The barrages continued through into night. The next morning, armed guards entered the cell house to find Coy, Hubbard, and Cretzer dead.

Inmates Thompson, Shockley, and Carnes were all convicted for their roles in the escape attempt and the death of two guards.  Thompson and Shockley were sentenced to death. Carnes received a life sentence, but was released in 1973.

Further reading:

Wikipedia – Battle of Alcatraz

Alcatraz History – Battle of Alcatraz

01
May
15

friday movie quote

ForbiddenPlanet

“Another one of them new worlds. No beer, no women, no pool parlors, nothin’. Nothin’ to do but throw rocks at tin cans, and we gotta bring our own tin cans.”

-Cookie (Earl Holliman), Forbidden Planet (1956)

30
Apr
15

this day in crime history: april 30, 1927

On this date in 1927, The Federal Industrial Institution for Women opened in Alderson, WV. It was the first federal women’s prison in the United States. The prison, which is now known as Federal Prison Camp, Alderson — and unofficially as “Camp Cupcake” — is still functioning as a minimum security prison for women. Notable former residents include Tokyo Rose, Axis Sally, Billie Holiday, Lynette “Squeaky” Fromme, Sara Jane Moore, and Martha Stewart. And speaking of women in prison, an entire movie genre was inspired by the concept. Unrealistic, to be sure. But artistically significant, nonetheless.

28
Apr
15

the eastern state penitentiary tunnel escape – 70th anniversary

In keeping with my recent policy of being asleep at the wheel on this blog, I managed to miss the 70th anniversary of the 1945 tunnel escape from Eastern State Penitentiary in Philadelphia. For the record, the breakout happened on April 3, 1945. You’d think I’d have remembered to do a This Day in Crime History post about it, especially since I wrote and published a true crime short story about the escape.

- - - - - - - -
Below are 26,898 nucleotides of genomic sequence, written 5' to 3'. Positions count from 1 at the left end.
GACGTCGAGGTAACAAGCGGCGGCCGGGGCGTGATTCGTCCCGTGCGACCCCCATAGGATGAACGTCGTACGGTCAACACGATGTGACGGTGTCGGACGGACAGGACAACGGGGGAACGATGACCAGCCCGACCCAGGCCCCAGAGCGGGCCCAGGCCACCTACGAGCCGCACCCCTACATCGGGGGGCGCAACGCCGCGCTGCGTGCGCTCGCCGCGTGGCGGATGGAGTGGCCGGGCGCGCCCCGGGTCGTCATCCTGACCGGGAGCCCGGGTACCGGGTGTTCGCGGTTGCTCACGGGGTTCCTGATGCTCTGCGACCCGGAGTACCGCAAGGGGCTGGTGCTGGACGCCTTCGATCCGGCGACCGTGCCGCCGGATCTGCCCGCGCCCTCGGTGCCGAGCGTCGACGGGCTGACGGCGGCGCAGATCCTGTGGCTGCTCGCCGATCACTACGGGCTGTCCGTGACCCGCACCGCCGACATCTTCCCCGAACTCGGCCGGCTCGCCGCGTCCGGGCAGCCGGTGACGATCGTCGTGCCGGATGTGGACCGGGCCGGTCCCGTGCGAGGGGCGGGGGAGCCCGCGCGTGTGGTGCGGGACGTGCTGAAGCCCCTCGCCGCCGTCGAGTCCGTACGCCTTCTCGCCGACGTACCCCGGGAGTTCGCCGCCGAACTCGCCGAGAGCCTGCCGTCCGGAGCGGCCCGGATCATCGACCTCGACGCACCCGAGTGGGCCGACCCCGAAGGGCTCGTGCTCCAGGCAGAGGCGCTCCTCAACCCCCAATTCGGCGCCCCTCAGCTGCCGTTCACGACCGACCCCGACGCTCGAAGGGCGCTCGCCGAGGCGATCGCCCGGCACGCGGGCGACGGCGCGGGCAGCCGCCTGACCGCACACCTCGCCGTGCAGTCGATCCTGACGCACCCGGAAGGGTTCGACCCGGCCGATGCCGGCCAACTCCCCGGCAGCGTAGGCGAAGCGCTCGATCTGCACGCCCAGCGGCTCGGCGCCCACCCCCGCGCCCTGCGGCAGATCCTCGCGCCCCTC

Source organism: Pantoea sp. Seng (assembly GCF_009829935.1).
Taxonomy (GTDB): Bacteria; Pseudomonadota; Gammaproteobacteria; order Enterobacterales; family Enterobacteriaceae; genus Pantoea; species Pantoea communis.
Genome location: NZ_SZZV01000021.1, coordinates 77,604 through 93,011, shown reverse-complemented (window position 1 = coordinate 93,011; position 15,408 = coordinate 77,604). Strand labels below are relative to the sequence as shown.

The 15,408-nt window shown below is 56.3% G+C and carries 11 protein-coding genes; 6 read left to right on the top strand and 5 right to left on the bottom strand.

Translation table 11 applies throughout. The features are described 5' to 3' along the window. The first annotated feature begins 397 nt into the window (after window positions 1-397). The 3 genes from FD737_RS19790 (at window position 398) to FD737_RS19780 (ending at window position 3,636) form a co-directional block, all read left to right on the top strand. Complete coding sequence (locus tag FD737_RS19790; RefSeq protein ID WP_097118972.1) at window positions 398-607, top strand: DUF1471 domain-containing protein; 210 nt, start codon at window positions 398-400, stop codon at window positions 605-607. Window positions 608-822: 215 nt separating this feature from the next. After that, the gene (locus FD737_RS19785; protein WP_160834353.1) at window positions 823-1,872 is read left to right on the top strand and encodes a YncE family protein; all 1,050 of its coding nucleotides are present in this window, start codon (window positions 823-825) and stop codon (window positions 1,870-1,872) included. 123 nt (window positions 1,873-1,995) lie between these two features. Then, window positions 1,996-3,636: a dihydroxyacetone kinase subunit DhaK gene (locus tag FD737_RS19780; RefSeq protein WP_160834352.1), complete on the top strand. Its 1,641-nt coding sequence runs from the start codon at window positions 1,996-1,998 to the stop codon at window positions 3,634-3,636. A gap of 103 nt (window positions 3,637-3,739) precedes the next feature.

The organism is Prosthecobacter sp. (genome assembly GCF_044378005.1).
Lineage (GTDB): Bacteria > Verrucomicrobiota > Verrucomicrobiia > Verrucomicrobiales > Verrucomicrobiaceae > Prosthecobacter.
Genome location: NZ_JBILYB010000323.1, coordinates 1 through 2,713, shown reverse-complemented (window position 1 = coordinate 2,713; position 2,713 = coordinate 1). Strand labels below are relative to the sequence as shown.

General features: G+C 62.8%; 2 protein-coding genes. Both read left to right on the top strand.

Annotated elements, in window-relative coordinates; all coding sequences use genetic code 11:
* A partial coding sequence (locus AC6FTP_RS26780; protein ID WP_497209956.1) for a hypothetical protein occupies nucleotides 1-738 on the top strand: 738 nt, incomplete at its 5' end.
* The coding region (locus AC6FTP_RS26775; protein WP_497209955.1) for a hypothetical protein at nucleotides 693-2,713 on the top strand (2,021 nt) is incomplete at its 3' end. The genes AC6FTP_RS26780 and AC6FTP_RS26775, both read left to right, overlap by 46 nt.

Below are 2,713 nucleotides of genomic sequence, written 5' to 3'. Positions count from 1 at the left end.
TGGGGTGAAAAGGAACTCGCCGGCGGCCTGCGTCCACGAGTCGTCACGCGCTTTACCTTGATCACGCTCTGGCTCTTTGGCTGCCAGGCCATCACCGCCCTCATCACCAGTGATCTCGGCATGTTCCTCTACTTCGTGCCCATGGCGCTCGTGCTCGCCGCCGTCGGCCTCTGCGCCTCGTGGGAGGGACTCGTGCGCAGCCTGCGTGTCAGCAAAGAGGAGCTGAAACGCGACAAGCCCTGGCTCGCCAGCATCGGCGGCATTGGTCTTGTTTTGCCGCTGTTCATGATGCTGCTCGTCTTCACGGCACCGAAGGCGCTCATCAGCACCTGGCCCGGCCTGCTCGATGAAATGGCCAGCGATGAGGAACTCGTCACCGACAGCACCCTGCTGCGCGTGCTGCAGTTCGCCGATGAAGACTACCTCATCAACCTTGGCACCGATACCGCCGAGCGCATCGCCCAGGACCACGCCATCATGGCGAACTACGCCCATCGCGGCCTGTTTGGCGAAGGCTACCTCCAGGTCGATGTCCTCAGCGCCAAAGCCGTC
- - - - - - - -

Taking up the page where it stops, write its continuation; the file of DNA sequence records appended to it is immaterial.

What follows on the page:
UTW-Blog

Here’s the book description from Amazon:

In 1945, twelve inmates, including notorious bank robber Willie Sutton and mob trigger-man Frederick “The Angel” Tenuto, escaped from Eastern State Penitentiary in Philadelphia through a one hundred foot tunnel. Some would be captured quickly. Others would not go down so easily.

Under the Wall is a true crime short story. Approximate length: 5,000 words (about 20 printed pages)

If you’re interested in learning the whole story, you can buy Under the Wall for the low, low price of 99 cents. It’s available at the following ebook retailers:

Amazon

Apple

Kobo

Barnes & Noble

Smashwords

25
Apr
15

this day in crime history: april 25, 1965

SwedishMauser

On this day in 1965, sixteen year old Michael Andrew Clark took up a position overlooking Highway 101 near Orcutt, CA and began shooting at cars as they passed. The night before the shooting spree, Clark stole his parents car and left his home in Long Beach, CA. He brought his father’s pistol and Swedish Mauser rifle (similar to the one pictured above) with him.

During the shooting spree, two people were killed at the scene. Twelve more were injured. One of the injured victims, five year old Kevin Reida, later died from his wound.

Police were called to the scene. As deputies and Highway Patrol officers closed in, Clark did what most of these twisted cowards do: he killed himself.

Further reading:

Google News archive – Eugene Register-Guard, April 26, 1965: Young Sniper on California Hill Kills Two Motorists Injures Twelve

Wikipedia – 1965 Highway 101 sniper attack

Wikipedia – Swedish Mauser

IMDb – Targets (a 1968 movie that was loosely inspired by this incident)

24
Apr
15

friday movie quote

DudleySmith

“I admire you as a policeman – particularly your adherence to violence as a necessary adjunct to the job.”

-Dudley Smith (James Cromwell), L.A. Confidential (1997)